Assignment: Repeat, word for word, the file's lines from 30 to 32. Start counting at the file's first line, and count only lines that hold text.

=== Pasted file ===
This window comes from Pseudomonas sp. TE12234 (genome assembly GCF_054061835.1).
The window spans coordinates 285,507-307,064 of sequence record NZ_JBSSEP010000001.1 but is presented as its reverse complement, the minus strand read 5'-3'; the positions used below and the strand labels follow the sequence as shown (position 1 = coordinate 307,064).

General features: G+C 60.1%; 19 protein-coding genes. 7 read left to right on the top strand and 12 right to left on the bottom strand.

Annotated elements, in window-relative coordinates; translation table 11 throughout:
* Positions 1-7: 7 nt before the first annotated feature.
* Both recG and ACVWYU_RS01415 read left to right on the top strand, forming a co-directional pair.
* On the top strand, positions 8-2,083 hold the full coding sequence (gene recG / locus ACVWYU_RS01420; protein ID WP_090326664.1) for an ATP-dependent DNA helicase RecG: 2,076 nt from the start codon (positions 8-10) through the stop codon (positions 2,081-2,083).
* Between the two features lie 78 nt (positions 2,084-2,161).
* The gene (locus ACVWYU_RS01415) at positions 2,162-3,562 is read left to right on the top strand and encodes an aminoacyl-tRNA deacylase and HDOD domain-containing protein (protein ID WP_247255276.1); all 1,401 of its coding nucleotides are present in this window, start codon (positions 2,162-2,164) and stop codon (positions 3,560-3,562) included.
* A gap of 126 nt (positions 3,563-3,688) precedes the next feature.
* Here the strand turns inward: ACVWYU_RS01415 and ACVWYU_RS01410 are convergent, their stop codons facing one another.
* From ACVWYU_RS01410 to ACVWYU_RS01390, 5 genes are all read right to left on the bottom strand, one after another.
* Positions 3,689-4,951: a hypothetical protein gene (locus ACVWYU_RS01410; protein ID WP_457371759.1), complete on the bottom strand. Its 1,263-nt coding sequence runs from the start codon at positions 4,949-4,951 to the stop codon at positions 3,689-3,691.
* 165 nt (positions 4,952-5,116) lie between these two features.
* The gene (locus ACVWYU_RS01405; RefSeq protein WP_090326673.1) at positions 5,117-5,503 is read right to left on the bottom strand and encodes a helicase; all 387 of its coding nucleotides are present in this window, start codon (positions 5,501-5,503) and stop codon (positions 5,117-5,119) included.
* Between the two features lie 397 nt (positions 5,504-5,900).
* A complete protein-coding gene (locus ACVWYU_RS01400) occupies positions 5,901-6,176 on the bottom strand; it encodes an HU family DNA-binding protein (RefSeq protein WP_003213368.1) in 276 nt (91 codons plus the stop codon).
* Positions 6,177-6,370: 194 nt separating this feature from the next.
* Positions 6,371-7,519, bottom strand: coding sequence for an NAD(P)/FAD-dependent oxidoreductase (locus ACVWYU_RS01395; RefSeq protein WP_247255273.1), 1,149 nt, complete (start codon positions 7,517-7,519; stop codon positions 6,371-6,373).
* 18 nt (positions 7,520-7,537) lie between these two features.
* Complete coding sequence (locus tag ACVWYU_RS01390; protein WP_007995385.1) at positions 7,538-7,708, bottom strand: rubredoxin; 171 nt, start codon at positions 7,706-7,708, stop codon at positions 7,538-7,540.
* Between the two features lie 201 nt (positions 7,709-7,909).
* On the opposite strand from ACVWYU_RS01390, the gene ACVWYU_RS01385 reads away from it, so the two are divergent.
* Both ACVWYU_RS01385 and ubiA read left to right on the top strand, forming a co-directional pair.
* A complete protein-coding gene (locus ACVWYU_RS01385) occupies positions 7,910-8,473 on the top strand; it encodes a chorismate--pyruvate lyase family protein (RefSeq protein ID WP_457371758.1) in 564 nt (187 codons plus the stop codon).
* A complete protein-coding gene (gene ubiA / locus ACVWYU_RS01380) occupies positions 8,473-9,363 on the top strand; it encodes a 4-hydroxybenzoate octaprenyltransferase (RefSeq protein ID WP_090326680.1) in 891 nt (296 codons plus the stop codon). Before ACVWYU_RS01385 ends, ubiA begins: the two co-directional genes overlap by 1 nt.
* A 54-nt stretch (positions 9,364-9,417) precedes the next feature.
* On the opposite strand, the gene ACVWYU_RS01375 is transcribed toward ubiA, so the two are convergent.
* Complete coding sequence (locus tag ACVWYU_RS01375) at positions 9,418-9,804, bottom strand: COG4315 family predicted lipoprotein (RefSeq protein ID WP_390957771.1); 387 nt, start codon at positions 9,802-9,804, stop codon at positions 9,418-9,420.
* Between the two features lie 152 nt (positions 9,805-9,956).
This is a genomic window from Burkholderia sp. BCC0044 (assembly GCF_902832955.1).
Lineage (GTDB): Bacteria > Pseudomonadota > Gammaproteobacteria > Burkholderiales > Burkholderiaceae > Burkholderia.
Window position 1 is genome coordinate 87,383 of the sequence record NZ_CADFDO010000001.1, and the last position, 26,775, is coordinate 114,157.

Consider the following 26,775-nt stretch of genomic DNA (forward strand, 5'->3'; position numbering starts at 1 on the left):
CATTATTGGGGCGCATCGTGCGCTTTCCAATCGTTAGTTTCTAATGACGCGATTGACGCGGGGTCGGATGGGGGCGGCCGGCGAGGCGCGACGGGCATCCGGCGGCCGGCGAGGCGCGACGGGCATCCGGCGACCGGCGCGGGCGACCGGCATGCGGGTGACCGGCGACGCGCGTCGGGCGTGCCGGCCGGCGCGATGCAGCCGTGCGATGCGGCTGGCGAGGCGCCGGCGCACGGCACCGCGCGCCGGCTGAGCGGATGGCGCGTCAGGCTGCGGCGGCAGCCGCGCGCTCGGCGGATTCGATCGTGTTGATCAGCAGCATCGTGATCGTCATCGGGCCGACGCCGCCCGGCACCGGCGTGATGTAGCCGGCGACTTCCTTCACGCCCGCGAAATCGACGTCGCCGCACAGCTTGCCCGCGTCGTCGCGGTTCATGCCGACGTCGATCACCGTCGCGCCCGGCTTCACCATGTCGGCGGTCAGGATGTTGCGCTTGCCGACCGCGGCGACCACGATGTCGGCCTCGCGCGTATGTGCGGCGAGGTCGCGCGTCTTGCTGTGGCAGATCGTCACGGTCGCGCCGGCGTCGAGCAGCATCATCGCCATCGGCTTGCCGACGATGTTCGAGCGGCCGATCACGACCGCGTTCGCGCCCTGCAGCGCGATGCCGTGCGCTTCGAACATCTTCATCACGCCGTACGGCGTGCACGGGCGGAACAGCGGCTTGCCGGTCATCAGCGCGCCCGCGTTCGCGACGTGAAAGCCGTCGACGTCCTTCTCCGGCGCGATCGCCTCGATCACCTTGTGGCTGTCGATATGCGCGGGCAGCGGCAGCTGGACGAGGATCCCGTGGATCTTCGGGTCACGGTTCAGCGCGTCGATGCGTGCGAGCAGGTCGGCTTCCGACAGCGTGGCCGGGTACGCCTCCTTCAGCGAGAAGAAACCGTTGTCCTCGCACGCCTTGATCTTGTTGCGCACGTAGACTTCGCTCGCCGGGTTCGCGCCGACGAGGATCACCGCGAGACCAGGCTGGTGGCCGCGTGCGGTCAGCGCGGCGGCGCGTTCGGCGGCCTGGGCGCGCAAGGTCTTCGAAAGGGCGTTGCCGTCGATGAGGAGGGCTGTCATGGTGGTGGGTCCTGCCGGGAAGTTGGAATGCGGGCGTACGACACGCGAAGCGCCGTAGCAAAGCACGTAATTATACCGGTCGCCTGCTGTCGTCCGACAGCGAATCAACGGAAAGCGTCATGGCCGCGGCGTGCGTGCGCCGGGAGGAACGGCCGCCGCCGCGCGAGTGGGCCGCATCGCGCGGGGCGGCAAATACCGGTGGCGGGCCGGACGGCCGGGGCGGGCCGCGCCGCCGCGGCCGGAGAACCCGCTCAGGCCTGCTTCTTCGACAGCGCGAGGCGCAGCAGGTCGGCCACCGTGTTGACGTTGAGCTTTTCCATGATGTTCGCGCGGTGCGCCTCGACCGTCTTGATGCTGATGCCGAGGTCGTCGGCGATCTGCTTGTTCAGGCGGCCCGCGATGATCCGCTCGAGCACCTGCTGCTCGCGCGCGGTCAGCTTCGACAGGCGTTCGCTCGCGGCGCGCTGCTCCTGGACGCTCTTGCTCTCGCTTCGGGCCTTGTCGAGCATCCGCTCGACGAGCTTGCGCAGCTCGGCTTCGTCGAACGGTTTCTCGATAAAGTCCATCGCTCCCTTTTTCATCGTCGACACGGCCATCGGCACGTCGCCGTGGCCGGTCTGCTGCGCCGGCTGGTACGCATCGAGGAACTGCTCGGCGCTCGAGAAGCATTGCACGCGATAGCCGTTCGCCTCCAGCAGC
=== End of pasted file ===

* Between the two features lie 152 nt (positions 9,805-9,956).
This is a genomic window from Burkholderia sp. BCC0044 (assembly GCF_902832955.1).
Lineage (GTDB): Bacteria > Pseudomonadota > Gammaproteobacteria > Burkholderiales > Burkholderiaceae > Burkholderia.